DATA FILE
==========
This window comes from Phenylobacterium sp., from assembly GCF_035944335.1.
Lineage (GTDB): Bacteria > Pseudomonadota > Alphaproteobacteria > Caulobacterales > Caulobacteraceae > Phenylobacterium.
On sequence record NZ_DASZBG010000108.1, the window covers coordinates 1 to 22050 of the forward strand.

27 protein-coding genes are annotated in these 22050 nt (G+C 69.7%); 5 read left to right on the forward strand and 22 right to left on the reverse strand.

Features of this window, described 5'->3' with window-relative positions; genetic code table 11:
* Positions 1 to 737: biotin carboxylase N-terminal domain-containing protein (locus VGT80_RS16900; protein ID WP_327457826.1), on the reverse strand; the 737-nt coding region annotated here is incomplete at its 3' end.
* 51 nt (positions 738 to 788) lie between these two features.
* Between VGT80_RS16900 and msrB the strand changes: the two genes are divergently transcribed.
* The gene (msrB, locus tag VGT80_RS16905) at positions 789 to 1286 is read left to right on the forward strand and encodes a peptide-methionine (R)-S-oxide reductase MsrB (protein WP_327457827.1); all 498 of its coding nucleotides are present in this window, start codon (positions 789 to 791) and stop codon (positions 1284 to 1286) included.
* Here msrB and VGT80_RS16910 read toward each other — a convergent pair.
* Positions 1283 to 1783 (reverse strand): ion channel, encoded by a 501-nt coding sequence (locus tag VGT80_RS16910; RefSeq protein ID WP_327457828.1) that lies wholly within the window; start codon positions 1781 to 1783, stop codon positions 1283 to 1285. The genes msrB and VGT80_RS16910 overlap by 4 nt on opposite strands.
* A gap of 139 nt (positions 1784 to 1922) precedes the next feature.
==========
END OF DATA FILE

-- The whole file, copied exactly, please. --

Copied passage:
This window comes from Phenylobacterium sp., from assembly GCF_035944335.1.
Lineage (GTDB): Bacteria > Pseudomonadota > Alphaproteobacteria > Caulobacterales > Caulobacteraceae > Phenylobacterium.
On sequence record NZ_DASZBG010000108.1, the window covers coordinates 1 to 22050 of the forward strand.

27 protein-coding genes are annotated in these 22050 nt (G+C 69.7%); 5 read left to right on the forward strand and 22 right to left on the reverse strand.

Features of this window, described 5'->3' with window-relative positions; genetic code table 11:
* Positions 1 to 737: biotin carboxylase N-terminal domain-containing protein (locus VGT80_RS16900; protein ID WP_327457826.1), on the reverse strand; the 737-nt coding region annotated here is incomplete at its 3' end.
* 51 nt (positions 738 to 788) lie between these two features.
* Between VGT80_RS16900 and msrB the strand changes: the two genes are divergently transcribed.
* The gene (msrB, locus tag VGT80_RS16905) at positions 789 to 1286 is read left to right on the forward strand and encodes a peptide-methionine (R)-S-oxide reductase MsrB (protein WP_327457827.1); all 498 of its coding nucleotides are present in this window, start codon (positions 789 to 791) and stop codon (positions 1284 to 1286) included.
* Here msrB and VGT80_RS16910 read toward each other — a convergent pair.
* Positions 1283 to 1783 (reverse strand): ion channel, encoded by a 501-nt coding sequence (locus tag VGT80_RS16910; RefSeq protein ID WP_327457828.1) that lies wholly within the window; start codon positions 1781 to 1783, stop codon positions 1283 to 1285. The genes msrB and VGT80_RS16910 overlap by 4 nt on opposite strands.
* A gap of 139 nt (positions 1784 to 1922) precedes the next feature.